Droning, like its sibling, Repetition, is tricky: it can be transcendent if perfect (or lucky)—see Greg Fox-era Liturgy, 0n0, 90s Earth, etc—or boring, moronic and pretentious if it isn't. And often there is an extremely fine (or subjective) line between whether it succeeds or fails.

This record has a realization paradox/problem in regard to its use of drone/ repetition. It's not like it's rendered poorly, per sé (nor is it totally stellar either)—in other words, it's not technically bad—but strangely, that's at least part of the problem. It's too careful even as it repeats pointless, meandering riffs; riffs less of the monolithic narco- hypnotic realm they seem to be shooting for, and more of the random, inane variety you could find at any Guitar Center. The riffs are somehow neither bold, catchy, nor restrained enough; the overall effect being: well-recorded sound and synthetic fury, purging nothing; emotionless even as it fulfills its "metallic" function. An artless, Antonioni-like attempt at Sabbath. Khanate schematised and completely drained of its crazed, abstract psychosis.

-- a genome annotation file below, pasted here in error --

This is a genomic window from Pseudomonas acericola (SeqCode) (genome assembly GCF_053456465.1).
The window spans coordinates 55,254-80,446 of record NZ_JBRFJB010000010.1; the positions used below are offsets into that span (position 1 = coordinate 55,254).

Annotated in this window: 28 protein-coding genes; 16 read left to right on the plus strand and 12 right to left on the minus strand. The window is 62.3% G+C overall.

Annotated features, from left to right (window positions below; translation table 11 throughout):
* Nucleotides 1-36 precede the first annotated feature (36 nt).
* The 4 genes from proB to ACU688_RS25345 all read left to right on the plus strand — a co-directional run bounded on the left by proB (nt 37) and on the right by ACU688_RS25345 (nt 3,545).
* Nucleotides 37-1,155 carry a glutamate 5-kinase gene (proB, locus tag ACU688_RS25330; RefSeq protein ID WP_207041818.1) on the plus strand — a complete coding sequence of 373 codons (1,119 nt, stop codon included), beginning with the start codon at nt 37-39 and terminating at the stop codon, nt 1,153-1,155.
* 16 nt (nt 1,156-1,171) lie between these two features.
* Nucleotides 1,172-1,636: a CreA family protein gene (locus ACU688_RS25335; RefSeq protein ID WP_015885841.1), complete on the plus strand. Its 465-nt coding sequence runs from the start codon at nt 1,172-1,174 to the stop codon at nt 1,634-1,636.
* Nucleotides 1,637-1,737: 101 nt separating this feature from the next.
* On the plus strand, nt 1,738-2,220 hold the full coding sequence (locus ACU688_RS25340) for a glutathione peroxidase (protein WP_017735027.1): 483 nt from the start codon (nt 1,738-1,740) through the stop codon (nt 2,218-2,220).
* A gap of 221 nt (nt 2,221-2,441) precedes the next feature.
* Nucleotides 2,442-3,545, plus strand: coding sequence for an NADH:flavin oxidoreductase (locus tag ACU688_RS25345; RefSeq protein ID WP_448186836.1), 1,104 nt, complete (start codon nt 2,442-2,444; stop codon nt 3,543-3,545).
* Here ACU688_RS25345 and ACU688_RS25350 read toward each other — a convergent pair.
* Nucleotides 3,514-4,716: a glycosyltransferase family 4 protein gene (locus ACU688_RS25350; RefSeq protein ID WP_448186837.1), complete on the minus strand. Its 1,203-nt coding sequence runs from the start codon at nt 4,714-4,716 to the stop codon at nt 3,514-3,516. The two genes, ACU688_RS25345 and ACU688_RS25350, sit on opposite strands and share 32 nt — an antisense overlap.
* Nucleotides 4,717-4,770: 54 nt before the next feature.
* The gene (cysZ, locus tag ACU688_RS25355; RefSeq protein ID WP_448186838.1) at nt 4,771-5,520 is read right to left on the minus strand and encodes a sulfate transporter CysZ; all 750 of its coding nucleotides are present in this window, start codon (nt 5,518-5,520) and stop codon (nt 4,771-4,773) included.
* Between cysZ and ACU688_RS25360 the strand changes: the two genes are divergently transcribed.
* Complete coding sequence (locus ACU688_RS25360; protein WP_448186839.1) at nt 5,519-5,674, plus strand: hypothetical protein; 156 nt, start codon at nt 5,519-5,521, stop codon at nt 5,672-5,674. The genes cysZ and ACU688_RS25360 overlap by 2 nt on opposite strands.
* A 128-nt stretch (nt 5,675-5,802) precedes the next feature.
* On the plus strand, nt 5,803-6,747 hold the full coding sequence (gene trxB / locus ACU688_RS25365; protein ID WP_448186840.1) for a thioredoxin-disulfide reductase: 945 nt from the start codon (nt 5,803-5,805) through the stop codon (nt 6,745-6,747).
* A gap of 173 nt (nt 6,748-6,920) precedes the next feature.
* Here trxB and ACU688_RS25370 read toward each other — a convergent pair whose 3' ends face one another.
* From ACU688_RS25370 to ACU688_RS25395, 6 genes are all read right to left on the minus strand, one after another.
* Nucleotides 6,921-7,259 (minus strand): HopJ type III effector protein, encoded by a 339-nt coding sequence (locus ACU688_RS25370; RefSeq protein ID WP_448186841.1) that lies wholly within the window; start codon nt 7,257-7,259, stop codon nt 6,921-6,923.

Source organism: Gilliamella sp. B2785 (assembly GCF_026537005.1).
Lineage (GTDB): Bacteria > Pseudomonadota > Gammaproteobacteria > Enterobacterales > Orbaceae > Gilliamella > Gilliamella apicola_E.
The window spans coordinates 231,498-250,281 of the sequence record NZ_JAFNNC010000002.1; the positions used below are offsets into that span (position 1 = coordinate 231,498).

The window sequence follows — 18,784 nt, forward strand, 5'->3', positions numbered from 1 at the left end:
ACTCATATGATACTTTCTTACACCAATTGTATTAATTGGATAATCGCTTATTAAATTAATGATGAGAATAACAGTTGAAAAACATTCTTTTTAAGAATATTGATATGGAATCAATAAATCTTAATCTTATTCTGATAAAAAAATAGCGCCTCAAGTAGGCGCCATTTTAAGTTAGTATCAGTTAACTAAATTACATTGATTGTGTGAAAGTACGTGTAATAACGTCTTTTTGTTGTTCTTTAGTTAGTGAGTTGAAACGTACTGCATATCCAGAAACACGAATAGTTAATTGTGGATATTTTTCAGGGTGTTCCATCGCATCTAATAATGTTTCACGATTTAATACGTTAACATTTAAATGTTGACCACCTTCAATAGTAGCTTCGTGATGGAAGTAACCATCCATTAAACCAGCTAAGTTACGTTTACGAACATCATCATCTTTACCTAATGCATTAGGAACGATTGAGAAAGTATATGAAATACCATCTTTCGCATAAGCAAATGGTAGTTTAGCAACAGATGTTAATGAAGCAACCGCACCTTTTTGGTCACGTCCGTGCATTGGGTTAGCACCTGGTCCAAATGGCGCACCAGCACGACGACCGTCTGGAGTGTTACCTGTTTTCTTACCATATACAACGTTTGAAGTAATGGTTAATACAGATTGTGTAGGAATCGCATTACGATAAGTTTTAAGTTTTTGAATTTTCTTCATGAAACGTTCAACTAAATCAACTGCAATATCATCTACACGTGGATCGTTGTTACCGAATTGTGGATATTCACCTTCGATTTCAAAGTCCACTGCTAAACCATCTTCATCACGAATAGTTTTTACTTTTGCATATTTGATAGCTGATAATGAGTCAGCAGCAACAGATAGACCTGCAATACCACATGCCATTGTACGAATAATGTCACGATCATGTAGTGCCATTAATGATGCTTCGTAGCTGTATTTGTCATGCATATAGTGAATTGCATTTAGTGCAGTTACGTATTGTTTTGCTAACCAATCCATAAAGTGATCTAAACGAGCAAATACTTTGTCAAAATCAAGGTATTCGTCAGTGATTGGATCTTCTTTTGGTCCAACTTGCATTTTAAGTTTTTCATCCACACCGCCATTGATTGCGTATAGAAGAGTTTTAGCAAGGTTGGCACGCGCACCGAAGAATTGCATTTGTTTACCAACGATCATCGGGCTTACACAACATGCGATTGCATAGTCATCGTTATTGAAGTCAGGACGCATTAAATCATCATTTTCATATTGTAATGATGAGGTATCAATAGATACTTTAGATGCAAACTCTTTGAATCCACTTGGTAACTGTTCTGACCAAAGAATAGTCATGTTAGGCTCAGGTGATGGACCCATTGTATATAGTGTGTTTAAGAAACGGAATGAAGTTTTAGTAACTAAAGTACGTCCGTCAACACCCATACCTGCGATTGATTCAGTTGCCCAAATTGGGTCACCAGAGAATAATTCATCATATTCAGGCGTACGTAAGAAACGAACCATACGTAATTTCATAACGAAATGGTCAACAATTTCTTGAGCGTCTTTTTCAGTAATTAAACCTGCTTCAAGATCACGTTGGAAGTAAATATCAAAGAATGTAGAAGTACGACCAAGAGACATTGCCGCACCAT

Even worse, and probably out of desperation, there are parts to this record that are improvisational, and yet so minimal, the record ends up feeling intentionally obscure at times. Improvisation is great, I guess, but you better be a dedicated lifer Albert Ayler-style before you put it between someone's ears, even if your filing it under a low-qualification-requiring genre like Drone Doom/Dark Ambient, Ferrous Free Form or whatever (insert your validating genre here). Obfuscation is not deep, mysterious or even ominous—in any way. And it's especially NOT interesting. It's fucking prattle.

Like I said, this isn't the worst thing ever, okay? It's just that the only effect Omens really creates in the listener is a conviction that Monarch should prorogue while they find an underground laboratory, and let whatever's good/interesting/weird about them fester under high pressure sodium grow lights instead of under the hot lights of some shitty club. In a world filled with artistic clutter... the trick is not to belong. [At A Loss]

-Jeff Mooridian


Monarch-Omens. from Sabbat Noir on Vimeo.

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